An Overview of CRM as a Business Strategy
In recent years, companies have started to focus on the concept of the customer as a business asset – an asset that needs to be actively managed to get the best return on investment. Companies can then use the information gained from their relationship with their customers to help deliver better products and personalized service, and to facilitate individualized marketing. This is necessary nowadays, when the main difference between competing companies is often nothing more than the relationship they have with their customers. Everything but the relationship can be copied from the competition.
Some people define CRM in terms of the software applications required to deal with customers, but it is better defined as a whole business strategy: a way of thinking, in which companies no longer concentrate only on their own products and services, but instead start to concentrate more on their customers in order to be more competitive. After all, without customers there would be no business or profit.
An equally important part of a CRM strategy is the relationship to other parts of the supply chain. To involve the suppliers and the resellers in the CRM strategy makes the customer-centric approach a wholehearted way of doing better business. For the customers, it means the company can meet and exceed their expectations regarding exact deliveries, precise invoicing and efficient service.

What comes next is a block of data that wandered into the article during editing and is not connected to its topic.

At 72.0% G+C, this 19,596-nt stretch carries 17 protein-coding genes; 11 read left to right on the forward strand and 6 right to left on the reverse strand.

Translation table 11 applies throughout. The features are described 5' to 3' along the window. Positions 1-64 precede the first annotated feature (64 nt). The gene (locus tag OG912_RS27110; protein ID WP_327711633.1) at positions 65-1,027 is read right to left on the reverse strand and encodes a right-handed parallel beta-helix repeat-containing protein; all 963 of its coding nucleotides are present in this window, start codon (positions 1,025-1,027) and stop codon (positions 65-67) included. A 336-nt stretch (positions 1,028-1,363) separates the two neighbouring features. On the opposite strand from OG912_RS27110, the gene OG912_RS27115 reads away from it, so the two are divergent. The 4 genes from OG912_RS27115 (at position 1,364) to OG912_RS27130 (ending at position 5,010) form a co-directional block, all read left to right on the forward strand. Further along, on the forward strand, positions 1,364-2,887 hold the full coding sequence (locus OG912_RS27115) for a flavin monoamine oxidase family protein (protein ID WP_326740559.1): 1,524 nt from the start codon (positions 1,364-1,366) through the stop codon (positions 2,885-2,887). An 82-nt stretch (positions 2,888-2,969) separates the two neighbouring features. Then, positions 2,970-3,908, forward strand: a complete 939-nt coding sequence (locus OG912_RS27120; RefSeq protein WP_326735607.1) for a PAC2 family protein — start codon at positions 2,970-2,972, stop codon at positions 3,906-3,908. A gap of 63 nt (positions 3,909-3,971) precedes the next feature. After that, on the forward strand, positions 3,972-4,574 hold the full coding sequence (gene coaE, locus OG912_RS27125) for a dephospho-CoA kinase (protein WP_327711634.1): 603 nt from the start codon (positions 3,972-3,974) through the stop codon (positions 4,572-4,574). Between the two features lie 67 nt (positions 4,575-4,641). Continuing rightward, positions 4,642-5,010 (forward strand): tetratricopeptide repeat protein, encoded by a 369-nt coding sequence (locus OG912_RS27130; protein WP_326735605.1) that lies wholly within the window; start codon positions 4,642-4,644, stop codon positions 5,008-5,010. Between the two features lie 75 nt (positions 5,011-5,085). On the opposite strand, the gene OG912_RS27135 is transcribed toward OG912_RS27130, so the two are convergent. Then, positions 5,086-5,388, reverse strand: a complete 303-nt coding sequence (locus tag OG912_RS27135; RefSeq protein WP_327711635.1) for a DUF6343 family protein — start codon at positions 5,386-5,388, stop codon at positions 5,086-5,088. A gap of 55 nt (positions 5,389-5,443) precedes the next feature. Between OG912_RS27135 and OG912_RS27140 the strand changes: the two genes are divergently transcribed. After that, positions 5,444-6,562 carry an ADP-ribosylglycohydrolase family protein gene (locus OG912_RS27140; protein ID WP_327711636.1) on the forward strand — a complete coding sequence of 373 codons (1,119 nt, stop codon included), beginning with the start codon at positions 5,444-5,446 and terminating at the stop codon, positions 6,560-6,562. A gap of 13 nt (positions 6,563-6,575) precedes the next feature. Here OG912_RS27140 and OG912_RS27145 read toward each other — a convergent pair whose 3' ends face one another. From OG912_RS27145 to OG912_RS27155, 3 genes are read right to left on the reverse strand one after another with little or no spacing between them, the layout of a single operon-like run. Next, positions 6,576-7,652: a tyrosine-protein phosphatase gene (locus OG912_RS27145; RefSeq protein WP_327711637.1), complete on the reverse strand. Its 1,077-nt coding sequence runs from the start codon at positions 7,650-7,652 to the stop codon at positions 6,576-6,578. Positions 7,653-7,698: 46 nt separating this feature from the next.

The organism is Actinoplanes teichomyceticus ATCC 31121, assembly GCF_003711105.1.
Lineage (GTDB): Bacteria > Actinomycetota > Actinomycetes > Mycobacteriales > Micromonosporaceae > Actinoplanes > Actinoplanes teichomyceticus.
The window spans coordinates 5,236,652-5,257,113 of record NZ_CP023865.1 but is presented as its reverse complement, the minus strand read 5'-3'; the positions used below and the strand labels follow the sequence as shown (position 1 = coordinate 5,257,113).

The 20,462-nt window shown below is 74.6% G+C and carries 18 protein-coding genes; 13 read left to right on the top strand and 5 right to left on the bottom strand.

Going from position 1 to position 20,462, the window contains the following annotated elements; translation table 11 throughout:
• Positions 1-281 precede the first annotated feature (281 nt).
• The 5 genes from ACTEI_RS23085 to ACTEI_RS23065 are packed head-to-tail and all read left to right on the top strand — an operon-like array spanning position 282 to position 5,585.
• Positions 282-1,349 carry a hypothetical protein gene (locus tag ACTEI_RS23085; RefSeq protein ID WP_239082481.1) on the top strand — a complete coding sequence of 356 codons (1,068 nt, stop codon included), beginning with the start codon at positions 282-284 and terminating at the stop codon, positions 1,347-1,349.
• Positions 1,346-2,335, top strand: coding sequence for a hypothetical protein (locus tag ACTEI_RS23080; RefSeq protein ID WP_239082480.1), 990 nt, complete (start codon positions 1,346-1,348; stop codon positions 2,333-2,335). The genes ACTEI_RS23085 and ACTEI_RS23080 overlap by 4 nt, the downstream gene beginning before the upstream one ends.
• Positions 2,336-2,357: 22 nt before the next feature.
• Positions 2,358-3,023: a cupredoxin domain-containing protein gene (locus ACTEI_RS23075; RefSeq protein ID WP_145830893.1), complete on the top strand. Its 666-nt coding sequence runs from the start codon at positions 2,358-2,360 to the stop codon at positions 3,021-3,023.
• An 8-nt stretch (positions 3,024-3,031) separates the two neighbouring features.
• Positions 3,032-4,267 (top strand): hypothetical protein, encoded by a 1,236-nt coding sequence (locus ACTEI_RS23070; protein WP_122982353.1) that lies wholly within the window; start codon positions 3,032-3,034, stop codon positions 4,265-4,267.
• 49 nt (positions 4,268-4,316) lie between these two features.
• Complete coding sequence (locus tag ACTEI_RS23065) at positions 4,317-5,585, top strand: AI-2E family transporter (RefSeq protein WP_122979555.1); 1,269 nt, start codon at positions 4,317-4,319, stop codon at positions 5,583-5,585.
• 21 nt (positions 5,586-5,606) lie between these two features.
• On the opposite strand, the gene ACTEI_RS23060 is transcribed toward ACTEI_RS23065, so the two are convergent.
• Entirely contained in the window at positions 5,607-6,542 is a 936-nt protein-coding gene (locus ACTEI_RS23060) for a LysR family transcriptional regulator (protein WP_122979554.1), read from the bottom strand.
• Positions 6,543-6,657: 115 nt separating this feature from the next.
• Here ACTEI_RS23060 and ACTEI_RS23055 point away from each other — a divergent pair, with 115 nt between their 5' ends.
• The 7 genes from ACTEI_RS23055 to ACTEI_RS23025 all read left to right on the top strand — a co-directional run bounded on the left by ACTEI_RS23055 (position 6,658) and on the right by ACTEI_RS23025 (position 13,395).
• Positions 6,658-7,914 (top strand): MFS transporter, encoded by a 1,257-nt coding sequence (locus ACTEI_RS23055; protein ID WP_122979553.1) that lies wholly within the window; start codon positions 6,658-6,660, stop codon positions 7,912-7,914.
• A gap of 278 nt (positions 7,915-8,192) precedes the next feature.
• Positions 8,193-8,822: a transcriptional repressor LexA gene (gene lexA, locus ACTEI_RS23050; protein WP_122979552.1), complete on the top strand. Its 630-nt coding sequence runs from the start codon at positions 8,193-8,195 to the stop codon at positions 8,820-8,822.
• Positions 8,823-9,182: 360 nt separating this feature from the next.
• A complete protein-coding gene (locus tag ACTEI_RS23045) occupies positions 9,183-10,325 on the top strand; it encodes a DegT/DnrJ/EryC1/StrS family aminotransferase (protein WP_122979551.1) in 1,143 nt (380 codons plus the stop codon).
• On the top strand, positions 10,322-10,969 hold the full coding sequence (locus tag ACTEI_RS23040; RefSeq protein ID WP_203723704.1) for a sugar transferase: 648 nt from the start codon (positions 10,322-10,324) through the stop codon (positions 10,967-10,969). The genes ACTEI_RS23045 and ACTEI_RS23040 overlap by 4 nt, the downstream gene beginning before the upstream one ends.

Hence, better management of customer relationships is not just a technology issue. Businesses committed to successful CRM must first initiate the cultural change necessary to ensure that any CRM technology acquired can be effective. This means re-aligning whole organizational structures and individual mind-sets to focus on the customer. Indeed, according to PricewaterhouseCoopers, 75% of successful CRM implementation is connected to process, people and culture, whereas only 25% is attributed to software.
The leadership needed for introducing CRM must come from the executive level, followed by the vision required to implement CRM successfully from top-level management. CRM is about people – behaviors, relationships and employee actions – so change management is essential for many projects. A top-level program management team that can coordinate the implementation of CRM throughout a whole organization best manages this. This ensures that as many members of the same workforce as possible can face the customer with the same goal in mind: to deliver superior customer service.